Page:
May 6, 2010
Lori Prichard reporting produced by Kelly Just
SALT LAKE CITY — KSL 5 News obtained copies of the state’s nine parking leases it has with various parking management companies across Utah. Six of those leases are for parking in downtown Salt Lake, one is located just outside of downtown Salt Lake, one in Brigham City and another in Richfield.
Add all nine up, and the state spends $369,760.32 annually for employees to park — and every penny is paid for by you, the taxpayer.
“Every single time we negotiate a lease, we always push for the best deal we can,” said John Nichols, real estate manager for Utah’s Division of Facilities Construction and Management.
Nichols signs off on all of the parking leases for state agencies and their employees; leases like one located beside the Heber Wells Complex for 250 stalls at $20 a month. That lease runs until 2026.
“Twenty dollars a month is actually an extremely low rate for a parking structure,” Nichols said, referring to the lease the state has with the Redevelopment Agency of Salt Lake City.
If $20 a month is a good rate, then KSL wanted to know why the state is paying $80 a month for employees to park in a garage located at 111 East 300 South — a garage that is located essentially across the street from Heber Wells.
“Eighty dollars a stall is actually very good for downtown,” Nichols said.
The state leases 72 parking stalls for employees there, as well as another 7.5 stalls for validated parking. The total for the lease is $76,320 a year.
But that price doesn’t compare to the lot that sits next door. The property, located at 157 East 300 South, is owned by the state.
KSL wanted to know why employees who are parking in the garage don’t move across the street to free parking.
“They want covered parking, and they are willing to pay for it,” Nichols explained.
“But they aren’t paying for it. I’m paying for it,” KSL 5 News reporter Lori Prichard said about the free parking subsidies the state provides to its employees.
“Um, we’re all paying for it, including me,” Nichols responded.
“Taxpayers ought to be outraged,” said Royce Van Tassell, with the Utah Taxpayers Association, a tax watchdog group. “Everyone has to get to a job. Everyone has to park, and to ask taxpayers to foot that bill is completely inappropriate.”
Are parking spaces being used?
KSL found that’s not all taxpayers are footing.
A block away from the covered parking garage leased for $80 a stall is another lot that the state leases for $40 a stall. After checking day after day, KSL found the lot, located at 256 East 300 South, sits half empty.
“There are 113 stalls there,” Prichard told Nichols. “Sixty-two percent of them are empty.”
“Actually, they are empty, but they are not unused,” Nichols said.
Department of Commerce spokeswoman Jennifer Bolton confirmed that some of the department’s parking spaces are not being used due to attrition. According to Bolton, the department is no longer using 10 of its assigned stalls at that location.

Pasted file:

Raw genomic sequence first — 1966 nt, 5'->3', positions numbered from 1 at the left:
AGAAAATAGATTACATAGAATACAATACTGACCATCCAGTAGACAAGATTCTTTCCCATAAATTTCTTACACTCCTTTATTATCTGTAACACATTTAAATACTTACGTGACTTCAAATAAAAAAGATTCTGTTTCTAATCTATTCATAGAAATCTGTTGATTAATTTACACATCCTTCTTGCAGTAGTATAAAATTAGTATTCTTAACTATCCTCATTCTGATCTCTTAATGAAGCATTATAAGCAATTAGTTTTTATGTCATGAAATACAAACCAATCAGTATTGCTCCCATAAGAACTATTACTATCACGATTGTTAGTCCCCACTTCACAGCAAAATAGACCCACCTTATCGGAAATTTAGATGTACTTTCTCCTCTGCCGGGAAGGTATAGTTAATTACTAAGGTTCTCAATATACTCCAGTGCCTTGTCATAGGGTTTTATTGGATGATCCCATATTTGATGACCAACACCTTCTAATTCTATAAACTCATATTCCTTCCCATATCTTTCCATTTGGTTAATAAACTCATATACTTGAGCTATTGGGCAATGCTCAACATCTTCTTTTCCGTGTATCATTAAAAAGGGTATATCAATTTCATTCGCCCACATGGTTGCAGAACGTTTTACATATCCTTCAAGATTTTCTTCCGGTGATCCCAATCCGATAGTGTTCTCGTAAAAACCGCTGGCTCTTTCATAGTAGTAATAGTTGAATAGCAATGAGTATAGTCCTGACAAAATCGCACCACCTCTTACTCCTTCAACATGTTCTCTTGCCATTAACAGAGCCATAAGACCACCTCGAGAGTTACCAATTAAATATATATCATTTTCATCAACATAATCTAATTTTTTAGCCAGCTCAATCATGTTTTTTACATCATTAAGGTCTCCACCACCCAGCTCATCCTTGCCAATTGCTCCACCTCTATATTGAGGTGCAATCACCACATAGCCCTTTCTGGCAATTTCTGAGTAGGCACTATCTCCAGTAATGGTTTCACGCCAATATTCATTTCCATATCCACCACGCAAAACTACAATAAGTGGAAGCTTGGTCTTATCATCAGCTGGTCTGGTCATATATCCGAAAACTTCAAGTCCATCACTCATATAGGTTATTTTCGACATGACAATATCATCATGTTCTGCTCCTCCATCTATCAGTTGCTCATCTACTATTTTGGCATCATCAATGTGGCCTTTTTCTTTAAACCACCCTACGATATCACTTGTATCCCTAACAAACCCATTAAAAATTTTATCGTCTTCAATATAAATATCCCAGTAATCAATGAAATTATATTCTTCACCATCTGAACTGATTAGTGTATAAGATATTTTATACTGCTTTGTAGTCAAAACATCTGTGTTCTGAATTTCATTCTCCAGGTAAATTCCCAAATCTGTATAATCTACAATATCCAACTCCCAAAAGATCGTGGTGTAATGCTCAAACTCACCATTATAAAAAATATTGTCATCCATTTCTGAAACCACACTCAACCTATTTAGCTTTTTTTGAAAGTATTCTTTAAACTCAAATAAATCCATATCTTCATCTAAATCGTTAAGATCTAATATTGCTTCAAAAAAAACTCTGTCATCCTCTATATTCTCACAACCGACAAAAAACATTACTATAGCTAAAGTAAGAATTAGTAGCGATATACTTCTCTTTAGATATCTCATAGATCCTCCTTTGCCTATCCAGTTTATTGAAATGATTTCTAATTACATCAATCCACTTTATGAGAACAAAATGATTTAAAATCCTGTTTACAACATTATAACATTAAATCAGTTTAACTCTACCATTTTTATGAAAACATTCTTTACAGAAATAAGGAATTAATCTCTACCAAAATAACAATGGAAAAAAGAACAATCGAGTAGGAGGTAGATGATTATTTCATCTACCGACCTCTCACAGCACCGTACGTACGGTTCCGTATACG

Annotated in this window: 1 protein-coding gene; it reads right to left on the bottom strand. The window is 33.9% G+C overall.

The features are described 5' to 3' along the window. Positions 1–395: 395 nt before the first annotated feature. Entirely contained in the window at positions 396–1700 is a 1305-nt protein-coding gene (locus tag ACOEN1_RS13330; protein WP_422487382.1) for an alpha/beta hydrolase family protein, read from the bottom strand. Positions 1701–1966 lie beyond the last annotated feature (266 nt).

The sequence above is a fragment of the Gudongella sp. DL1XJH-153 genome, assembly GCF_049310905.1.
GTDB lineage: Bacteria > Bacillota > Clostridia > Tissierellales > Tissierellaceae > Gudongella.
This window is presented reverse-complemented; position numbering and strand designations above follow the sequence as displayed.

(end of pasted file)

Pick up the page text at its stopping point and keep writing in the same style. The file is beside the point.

“All 10 of those are scheduled to be actively used by July 1, 2010,” Bolton wrote in an e-mail.
KSL also checked with the Department of Workforce Services, which is assigned 40 stalls for that lot. Dave Lewis, director of communications for DWS, confirmed to us in an e-mail that the agency does not currently use any of those spaces being leased.
Employees for the Labor Commission also park in the lot. They have been assigned 18 stalls, but David Lamb, the director of administrative services for the agency, says only 12 are currently being used. According to state records, the lease for these parking spaces runs until December 2011.
KSL found another lot adjoining 3760 South Highland that sits empty at a cost, according to the state, of $64,812.60 a year.
“No one is parking there,” Prichard told Nichols.
“We don’t see it as wasted money because it enabled us to purchase the BYU Salt Lake Center,” Nichols explained.
Nichols went on to say that the state did have to assume the lease when it purchased the BYU Salt Lake Center, which is now home to a satellite campus for Salt Lake Community College and offices for the Department of Health.
“If this parking lot were run by the private sector whether it’s Ampco or Diamond, you can be certain if that lot wasn’t producing, they’d find something to do with it,” Van Tassell said.
The state has some time to decide what to do with the empty lot. According to state records, the Division of Facilities Construction and Management is locked into the lease until 2014.
“When the lease expires in 2014, you’re considering renewing it?” Prichard asked Nichols.
“Uh, only if we’re using it,” he replied.
“But, it’s not being used,” Prichard said.
“Not right now, no,” Nichols said.
After our interview, Nichols contacted KSL to clarify that the state would not be renewing that lease.
The private sector and parking
“This is really, I think, very disturbing to find that the state is essentially throwing away hundreds of thousands of dollars a year on parking spaces,” Van Tassell said.
KSL surveyed the six major private companies located downtown to ask whether they pay for employee parking. All six told us they either subsidize parking for employees or require employees to pay for parking outright. Not one paid for the entire cost for all employees to park downtown.
When we asked why the state doesn’t do the same, we were told that it is up to each agency to decide whether to make employees pay, and it’s just not something the state requires of its employees. In fact, the Department of Commerce told us it’s a policy they have had in place for more than a decade.